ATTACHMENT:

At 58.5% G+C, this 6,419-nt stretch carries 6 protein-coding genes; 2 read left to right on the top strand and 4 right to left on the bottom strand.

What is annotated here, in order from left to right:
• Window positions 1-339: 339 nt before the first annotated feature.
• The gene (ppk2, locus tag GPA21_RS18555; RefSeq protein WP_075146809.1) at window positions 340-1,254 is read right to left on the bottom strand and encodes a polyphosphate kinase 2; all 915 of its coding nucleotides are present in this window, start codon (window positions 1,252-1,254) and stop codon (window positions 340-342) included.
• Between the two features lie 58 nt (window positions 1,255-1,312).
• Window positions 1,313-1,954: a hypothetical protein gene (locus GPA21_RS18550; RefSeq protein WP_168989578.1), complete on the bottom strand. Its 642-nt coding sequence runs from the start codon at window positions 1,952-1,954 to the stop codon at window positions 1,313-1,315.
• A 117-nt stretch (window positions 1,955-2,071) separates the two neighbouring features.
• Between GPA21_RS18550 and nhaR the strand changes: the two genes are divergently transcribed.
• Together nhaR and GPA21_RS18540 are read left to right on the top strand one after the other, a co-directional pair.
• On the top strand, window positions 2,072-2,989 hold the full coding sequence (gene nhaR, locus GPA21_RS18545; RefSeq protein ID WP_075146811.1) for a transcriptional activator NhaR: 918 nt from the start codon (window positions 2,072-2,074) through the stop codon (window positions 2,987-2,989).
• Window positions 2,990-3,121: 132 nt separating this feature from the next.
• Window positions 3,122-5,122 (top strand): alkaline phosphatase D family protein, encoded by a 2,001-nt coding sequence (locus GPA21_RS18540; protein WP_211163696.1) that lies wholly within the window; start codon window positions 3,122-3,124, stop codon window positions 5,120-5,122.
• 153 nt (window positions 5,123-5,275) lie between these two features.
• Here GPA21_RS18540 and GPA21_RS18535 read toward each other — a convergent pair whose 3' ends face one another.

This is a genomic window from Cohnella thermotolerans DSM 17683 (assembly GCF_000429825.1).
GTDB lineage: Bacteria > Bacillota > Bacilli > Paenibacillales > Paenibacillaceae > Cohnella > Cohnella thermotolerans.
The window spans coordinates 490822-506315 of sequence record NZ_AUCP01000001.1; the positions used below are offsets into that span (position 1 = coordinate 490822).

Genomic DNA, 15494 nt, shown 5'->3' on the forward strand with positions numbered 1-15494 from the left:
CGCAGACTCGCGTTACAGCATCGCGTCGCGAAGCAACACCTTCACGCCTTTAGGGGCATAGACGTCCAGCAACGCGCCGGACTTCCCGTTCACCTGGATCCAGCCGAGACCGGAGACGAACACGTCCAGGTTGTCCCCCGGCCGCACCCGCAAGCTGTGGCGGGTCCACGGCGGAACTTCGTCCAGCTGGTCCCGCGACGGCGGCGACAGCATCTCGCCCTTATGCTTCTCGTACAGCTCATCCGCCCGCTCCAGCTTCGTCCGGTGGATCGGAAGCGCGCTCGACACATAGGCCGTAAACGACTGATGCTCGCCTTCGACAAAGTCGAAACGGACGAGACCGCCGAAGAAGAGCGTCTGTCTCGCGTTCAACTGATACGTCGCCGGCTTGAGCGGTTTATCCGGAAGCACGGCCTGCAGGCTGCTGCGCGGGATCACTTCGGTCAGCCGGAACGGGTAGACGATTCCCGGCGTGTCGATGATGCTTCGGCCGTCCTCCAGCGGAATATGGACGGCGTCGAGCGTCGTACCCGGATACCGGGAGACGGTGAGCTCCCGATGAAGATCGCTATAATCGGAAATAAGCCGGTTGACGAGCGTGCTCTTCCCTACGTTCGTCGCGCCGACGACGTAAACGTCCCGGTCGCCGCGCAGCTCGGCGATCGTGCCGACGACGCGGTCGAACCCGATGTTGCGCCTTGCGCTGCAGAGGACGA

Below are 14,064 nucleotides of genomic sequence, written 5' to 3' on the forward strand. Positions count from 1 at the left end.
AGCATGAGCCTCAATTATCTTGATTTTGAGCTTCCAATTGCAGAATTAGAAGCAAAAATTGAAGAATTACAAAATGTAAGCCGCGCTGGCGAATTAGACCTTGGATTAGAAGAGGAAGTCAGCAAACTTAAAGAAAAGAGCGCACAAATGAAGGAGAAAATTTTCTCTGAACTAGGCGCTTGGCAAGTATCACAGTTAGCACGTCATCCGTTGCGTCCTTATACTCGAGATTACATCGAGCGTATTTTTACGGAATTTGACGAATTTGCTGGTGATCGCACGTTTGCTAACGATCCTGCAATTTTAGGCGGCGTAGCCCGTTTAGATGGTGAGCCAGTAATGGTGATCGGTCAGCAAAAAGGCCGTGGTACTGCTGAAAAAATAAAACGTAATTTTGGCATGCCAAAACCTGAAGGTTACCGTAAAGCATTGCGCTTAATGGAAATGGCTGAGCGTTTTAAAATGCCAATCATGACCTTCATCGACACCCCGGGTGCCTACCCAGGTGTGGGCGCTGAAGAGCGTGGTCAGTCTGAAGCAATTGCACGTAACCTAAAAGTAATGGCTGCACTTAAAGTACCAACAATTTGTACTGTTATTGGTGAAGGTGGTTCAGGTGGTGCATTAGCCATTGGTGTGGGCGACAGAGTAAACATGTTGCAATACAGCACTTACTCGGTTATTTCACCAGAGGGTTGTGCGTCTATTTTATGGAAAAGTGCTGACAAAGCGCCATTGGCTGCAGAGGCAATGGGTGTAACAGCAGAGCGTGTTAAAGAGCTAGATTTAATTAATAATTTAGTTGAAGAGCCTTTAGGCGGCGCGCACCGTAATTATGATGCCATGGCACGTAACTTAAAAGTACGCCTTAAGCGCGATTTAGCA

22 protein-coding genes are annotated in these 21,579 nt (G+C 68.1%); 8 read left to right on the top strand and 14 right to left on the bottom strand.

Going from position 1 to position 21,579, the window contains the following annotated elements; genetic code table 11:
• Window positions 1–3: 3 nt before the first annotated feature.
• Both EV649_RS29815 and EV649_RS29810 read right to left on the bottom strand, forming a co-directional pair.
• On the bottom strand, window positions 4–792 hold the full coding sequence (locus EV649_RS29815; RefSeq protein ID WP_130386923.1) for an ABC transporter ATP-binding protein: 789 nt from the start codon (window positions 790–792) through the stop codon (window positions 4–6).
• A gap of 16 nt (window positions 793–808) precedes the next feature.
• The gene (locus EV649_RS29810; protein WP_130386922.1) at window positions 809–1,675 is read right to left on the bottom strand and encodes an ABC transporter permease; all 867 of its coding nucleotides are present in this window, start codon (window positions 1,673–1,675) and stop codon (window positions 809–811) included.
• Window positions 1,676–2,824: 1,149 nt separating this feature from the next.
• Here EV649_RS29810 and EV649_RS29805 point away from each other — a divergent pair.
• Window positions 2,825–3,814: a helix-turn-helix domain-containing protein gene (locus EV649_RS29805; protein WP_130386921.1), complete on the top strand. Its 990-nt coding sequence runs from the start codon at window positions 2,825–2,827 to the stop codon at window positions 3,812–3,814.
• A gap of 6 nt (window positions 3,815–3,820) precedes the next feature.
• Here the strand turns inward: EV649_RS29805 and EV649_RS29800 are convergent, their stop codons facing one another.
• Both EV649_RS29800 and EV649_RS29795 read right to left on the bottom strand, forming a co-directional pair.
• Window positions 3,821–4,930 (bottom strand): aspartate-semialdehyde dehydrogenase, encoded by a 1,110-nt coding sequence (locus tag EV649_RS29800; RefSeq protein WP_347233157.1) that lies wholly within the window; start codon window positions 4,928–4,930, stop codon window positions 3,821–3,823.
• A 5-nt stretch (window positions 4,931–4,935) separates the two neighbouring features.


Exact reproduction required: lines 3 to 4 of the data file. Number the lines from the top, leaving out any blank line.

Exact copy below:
• Window positions 1-339: 339 nt before the first annotated feature.
• The gene (ppk2, locus tag GPA21_RS18555; RefSeq protein WP_075146809.1) at window positions 340-1,254 is read right to left on the bottom strand and encodes a polyphosphate kinase 2; all 915 of its coding nucleotides are present in this window, start codon (window positions 1,252-1,254) and stop codon (window positions 340-342) included.